Like paintings of that mid-century, Before the Revolution broods over the destiny of society after multiple cataclysms and the rapidly vanishing physicality of land. As disillusionment prevails, hopes in sustaining personal attachments to landscapes and regions that are inextricably linked to soul and identity are lost.
The land, the painter, the water play on however as if in tune with an inextinguishable form of knowing, that occupies a higher plane of alerity than any experience mediated by society and economy can reach.
Likewise, painters Ying Li, born 1951, Bejing, China, and, Stanley Lewis, born 1941, Somerville, New Jersey show how the material and experiential aesthetics of visualization reflect where it is we stand within the function of perception in American society today.
Their orientations and attitudes toward material and matter may depend on the force of climatic presence for their clarity. Yet, their physical means to convey the singular authenticity of living a scene, on site as they do, is obtained by placing the primary structure of seeing through tactile synthesis of light and time as if within our reach.
Surfaces bound together in Lewis’s drawings and paintings remind the viewer that the intelligible world, that of his period dwellings and an irreducible Americana-world are really a hand-made puzzle, made to endure successive generations with or without any consent to the persistence of this period design and decoration.
Small boats, likewise, perch on land as if indifferent to historical associations with watercraft of Impressionist paintings, that are are pretty, rather like girls’ dolls, that bear no significance to womanliness. Instead, Lewis boats cast a fine line of tension between facts of perspective and reflected shadow to project a metaphor between the primary task of rendering the real here and now, as an extension of the external spirit of that thing as a prototype for human being in the world. We see its transitory nature more intensively than we notice its identifying features.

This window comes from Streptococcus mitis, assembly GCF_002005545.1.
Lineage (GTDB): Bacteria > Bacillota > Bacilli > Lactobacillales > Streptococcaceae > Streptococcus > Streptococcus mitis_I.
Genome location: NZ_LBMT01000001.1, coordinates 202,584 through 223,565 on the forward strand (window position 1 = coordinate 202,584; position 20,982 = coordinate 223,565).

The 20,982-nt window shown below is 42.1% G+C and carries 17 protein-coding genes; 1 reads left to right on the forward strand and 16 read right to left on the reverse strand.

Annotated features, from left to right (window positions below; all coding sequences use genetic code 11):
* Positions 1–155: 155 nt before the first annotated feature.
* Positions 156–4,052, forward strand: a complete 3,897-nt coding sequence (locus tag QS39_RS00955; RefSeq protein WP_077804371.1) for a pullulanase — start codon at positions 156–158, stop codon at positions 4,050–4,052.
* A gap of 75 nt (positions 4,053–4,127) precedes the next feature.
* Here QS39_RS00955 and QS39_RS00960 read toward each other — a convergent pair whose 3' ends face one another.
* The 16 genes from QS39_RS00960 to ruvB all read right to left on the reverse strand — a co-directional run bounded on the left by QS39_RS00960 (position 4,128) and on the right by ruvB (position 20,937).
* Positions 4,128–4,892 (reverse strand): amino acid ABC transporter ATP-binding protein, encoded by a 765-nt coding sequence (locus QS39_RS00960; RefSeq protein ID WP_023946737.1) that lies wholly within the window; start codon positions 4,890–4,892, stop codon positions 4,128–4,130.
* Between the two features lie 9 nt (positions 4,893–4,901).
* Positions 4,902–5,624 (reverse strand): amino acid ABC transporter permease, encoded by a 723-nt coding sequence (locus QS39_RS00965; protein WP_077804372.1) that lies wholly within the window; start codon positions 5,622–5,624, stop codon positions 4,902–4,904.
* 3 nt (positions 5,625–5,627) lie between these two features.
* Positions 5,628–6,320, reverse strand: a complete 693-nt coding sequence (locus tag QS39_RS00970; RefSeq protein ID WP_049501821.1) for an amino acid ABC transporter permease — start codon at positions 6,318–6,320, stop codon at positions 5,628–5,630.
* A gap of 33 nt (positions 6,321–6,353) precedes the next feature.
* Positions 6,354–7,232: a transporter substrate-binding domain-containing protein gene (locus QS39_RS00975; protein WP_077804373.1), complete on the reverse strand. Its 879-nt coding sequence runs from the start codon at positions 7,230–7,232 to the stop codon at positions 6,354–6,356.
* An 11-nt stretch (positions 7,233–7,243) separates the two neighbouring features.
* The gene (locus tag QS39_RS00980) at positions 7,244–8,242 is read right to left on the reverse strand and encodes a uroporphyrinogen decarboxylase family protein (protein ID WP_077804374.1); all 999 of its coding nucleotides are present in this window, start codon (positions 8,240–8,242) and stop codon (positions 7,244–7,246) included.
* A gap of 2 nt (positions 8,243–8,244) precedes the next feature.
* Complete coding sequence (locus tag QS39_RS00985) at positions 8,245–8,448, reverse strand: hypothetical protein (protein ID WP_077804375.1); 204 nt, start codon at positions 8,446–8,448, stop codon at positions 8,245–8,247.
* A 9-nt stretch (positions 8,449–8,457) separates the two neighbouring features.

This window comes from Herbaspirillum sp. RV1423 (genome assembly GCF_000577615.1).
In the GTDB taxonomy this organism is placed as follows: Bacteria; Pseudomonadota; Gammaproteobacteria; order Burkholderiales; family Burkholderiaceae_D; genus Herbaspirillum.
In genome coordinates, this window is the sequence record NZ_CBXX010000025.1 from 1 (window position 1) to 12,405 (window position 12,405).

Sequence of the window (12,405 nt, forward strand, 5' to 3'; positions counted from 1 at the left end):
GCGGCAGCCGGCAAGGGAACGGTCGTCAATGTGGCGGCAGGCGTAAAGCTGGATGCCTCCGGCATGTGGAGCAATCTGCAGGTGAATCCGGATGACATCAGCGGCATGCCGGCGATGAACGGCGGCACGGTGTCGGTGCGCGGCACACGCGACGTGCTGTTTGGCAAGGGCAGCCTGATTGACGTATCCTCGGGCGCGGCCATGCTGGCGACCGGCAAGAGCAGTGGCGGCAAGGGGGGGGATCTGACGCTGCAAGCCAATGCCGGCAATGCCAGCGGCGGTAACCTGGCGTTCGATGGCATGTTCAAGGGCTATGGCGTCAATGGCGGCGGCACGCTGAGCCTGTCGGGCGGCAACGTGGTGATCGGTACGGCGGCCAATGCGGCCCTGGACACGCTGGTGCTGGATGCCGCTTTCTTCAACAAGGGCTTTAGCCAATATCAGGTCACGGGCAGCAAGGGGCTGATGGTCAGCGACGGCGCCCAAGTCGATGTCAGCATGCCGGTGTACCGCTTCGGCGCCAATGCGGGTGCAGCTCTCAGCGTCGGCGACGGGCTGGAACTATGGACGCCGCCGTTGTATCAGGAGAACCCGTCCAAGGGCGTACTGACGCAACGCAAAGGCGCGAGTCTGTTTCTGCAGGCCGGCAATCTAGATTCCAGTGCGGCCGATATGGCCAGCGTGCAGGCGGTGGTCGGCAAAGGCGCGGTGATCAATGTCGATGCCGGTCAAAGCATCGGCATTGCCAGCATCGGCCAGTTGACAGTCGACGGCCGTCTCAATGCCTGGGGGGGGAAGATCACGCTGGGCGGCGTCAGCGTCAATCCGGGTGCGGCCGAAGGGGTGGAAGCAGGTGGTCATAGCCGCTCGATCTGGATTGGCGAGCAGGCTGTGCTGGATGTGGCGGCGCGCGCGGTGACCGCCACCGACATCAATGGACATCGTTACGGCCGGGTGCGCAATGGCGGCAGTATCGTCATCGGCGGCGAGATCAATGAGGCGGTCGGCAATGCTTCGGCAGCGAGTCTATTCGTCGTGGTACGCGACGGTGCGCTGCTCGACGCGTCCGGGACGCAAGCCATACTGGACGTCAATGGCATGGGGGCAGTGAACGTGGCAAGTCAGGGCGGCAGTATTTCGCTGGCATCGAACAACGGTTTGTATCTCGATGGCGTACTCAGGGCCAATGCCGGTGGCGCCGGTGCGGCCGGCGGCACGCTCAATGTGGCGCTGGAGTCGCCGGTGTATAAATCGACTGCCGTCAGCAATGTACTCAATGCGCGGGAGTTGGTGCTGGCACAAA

Ying Li’s paintings exert one of the finest antidotes to recent trends in paintings that result from effects via graphic design programs, those formulae of artificial vision that expose critically seen realities nicely. As visceral as the practice of that kind of thermal layering can be in the production of paintings and films, it is ultimately design by device, not decisive seeing out in the world.
Li has a wonderful tendency to meld the metaphysics of form to image. Binding color to intricate spatial relationships, leaping aside references to Auerbach or Kossov, she lifts the edge of forms sufficiently off their plane to accelerate how it is we estimate the volume of pictorial space. As she alternates compression and expansion of the picture plane, it could be 1964 all over again with Hans Hoffman on the cover of Art Forum but in this scenario, unlike then, we’ve seen all the Bonnards, Noldes, and Kokoschkas that came into public view here in the States.
Art historical references may be set aside from both Lewis and Li since their visions, so alike in material presence, use depiction to arrest and defy stylistic legacies. They dwell clearly in the present.
*Image on slider: Stanley Lewis, Hemlock Trees Seen from Upstairs Window in the Snow, 2007-2014 Pencil on Print Paper68 3/4 x 59 3/4 inches.